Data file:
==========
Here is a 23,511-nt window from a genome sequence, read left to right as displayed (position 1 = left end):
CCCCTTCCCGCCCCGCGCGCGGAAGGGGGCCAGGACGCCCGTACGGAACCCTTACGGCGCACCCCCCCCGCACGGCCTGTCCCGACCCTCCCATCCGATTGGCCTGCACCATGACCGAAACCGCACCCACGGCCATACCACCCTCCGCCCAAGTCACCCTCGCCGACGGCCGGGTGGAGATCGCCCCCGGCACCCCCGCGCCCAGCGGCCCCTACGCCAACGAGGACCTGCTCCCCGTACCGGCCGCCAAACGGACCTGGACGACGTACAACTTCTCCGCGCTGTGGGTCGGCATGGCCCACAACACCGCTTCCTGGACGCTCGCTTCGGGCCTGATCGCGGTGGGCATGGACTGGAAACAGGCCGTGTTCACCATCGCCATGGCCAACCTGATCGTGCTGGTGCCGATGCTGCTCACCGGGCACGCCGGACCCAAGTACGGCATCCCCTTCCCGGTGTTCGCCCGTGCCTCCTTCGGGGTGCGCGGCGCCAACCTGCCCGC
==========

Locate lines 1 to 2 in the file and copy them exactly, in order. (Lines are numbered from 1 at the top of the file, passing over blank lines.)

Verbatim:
Here is a 23,511-nt window from a genome sequence, read left to right as displayed (position 1 = left end):
CCCCTTCCCGCCCCGCGCGCGGAAGGGGGCCAGGACGCCCGTACGGAACCCTTACGGCGCACCCCCCCCGCACGGCCTGTCCCGACCCTCCCATCCGATTGGCCTGCACCATGACCGAAACCGCACCCACGGCCATACCACCCTCCGCCCAAGTCACCCTCGCCGACGGCCGGGTGGAGATCGCCCCCGGCACCCCCGCGCCCAGCGGCCCCTACGCCAACGAGGACCTGCTCCCCGTACCGGCCGCCAAACGGACCTGGACGACGTACAACTTCTCCGCGCTGTGGGTCGGCATGGCCCACAACACCGCTTCCTGGACGCTCGCTTCGGGCCTGATCGCGGTGGGCATGGACTGGAAACAGGCCGTGTTCACCATCGCCATGGCCAACCTGATCGTGCTGGTGCCGATGCTGCTCACCGGGCACGCCGGACCCAAGTACGGCATCCCCTTCCCGGTGTTCGCCCGTGCCTCCTTCGGGGTGCGCGGCGCCAACCTGCCCGC